Druze men stand in the Israeli-annexed Golan Heights as they look at smoke rising in the distance caused by fighting between forces loyal to Syrian President Bashar Assad and rebels over the control of the Quneitra border crossing, on August 27, 2014. Syrian rebels, including Al-Qaeda's affiliate Al-Nusra Front, seized control of the Syrian crossing with the Israeli-occupied Golan Heights today, the Britain-based Syrian Observatory for Human Rights said. AFP PHOTO / JACK GUEZ (Photo credit should read JACK GUEZ/AFP/Getty Images)
Members of United Nations Disengagement Observer Force Zone (UNDOF) use binoculars to watch smoke rising in the distance caused by fighting between forces loyal to Syrian President Bashar Assad and rebels over the control of the Quneitra border crossing, on August 27, 2014. Syrian rebels, including Al-Qaeda's affiliate Al-Nusra Front, seized control of the Syrian crossing with the Israeli-occupied Golan Heights today, the Britain-based Syrian Observatory for Human Rights said. AFP PHOTO / JACK GUEZ (Photo credit should read JACK GUEZ/AFP/Getty Images)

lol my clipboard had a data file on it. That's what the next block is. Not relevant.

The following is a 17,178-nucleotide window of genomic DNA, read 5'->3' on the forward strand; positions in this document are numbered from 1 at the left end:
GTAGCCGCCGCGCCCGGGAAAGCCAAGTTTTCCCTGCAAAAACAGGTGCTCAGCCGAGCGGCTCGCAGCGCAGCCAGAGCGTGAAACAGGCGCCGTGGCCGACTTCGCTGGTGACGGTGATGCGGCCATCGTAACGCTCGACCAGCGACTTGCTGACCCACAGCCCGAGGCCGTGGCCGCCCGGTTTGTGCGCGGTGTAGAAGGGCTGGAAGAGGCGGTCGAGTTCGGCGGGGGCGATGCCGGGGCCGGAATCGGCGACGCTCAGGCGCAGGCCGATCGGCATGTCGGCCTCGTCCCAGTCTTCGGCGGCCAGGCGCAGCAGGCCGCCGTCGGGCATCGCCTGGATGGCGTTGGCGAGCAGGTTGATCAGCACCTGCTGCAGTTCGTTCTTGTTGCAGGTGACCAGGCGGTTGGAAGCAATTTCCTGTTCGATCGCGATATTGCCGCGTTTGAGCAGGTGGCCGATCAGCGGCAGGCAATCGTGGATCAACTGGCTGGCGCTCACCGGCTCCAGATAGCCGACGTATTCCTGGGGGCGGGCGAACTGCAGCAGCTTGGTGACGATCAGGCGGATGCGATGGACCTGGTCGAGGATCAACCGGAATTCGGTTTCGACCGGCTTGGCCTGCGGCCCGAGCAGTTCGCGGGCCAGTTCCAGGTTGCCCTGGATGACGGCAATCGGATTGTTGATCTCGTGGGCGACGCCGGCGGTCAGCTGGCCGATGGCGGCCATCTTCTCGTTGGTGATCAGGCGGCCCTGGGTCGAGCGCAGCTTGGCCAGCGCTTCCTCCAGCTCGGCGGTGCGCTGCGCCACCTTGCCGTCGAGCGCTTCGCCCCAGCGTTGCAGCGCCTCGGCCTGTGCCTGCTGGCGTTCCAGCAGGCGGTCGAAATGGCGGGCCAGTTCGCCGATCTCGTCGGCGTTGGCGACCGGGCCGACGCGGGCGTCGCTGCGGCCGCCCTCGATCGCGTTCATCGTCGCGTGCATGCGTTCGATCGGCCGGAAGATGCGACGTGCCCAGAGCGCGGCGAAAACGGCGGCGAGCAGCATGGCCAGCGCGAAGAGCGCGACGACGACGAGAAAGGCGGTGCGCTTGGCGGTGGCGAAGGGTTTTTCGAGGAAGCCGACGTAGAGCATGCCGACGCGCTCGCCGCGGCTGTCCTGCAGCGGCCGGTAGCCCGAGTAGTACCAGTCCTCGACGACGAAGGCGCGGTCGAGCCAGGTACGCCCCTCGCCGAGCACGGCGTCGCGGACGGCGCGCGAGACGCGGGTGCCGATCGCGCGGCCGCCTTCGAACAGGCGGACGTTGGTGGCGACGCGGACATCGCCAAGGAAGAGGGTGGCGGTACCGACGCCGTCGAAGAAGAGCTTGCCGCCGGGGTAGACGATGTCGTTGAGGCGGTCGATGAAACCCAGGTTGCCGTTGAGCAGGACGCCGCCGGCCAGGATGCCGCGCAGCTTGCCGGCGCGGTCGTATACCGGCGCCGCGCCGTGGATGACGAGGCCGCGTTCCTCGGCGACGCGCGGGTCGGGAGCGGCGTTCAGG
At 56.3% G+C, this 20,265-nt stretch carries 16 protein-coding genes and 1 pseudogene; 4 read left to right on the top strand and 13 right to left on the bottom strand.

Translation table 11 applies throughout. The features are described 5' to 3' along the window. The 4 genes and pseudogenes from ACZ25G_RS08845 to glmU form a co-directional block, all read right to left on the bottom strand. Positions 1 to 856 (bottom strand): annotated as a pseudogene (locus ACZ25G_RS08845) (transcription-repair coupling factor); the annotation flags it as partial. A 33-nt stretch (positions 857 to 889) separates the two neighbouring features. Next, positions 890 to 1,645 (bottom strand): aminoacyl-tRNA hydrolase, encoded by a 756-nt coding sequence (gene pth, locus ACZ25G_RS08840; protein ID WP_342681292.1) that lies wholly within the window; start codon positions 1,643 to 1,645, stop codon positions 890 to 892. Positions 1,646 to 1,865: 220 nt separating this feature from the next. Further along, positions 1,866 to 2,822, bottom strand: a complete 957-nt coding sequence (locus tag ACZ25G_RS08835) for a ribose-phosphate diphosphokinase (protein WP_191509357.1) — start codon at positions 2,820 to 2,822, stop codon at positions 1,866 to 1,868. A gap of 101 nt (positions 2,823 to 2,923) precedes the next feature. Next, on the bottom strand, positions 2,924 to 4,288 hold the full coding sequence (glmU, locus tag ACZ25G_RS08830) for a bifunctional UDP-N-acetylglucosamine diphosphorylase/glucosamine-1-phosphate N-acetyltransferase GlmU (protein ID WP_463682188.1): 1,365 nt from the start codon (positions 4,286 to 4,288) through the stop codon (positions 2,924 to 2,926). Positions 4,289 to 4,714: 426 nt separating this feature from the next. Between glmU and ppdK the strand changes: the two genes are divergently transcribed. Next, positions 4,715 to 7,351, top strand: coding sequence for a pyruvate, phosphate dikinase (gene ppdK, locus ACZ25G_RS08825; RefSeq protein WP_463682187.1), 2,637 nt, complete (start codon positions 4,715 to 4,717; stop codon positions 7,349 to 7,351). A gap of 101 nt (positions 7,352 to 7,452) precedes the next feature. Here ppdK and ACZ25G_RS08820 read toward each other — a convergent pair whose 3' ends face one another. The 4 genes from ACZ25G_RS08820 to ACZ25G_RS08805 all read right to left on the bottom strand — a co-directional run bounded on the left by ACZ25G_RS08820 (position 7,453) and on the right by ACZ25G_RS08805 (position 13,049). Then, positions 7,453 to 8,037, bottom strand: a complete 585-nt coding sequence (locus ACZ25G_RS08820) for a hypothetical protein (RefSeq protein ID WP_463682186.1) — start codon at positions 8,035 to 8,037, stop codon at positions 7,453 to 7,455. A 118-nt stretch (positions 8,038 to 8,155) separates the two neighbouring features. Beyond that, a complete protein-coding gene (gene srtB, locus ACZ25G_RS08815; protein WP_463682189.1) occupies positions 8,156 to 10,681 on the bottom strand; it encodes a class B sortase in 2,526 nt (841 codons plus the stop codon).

A rebel fightercarries homemade mortar rounds on September 3, 2013 in the northern Syrian city of Raqqa. UN leader Ban Ki-moon said on September 3, 2013 that a military strike on Syria over the use of chemical weapons could worsen the country's conflict. AFP PHOTO / MEZAR MATAR (Photo credit should read MEZAR MATAR/AFP/Getty Images)
Protesters in Melbourne try to raise awareness of persecution of Christians at the hands of Islamic State fighters
Protesters in Melbourne try to raise awareness of persecution of Christians at the hands of Islamic State fighters Sept-6-2014
Demonstrators hold placards as they protest against the actions of Islamic State in Iraq outside Downing Street in central London on September 7, 2014. The unity rally took place to address the genocide of the minority peoples of Iraq by the Islamic State group. AFP PHOTO / LEON NEAL (Photo credit should read LEON NEAL/AFP/Getty Images)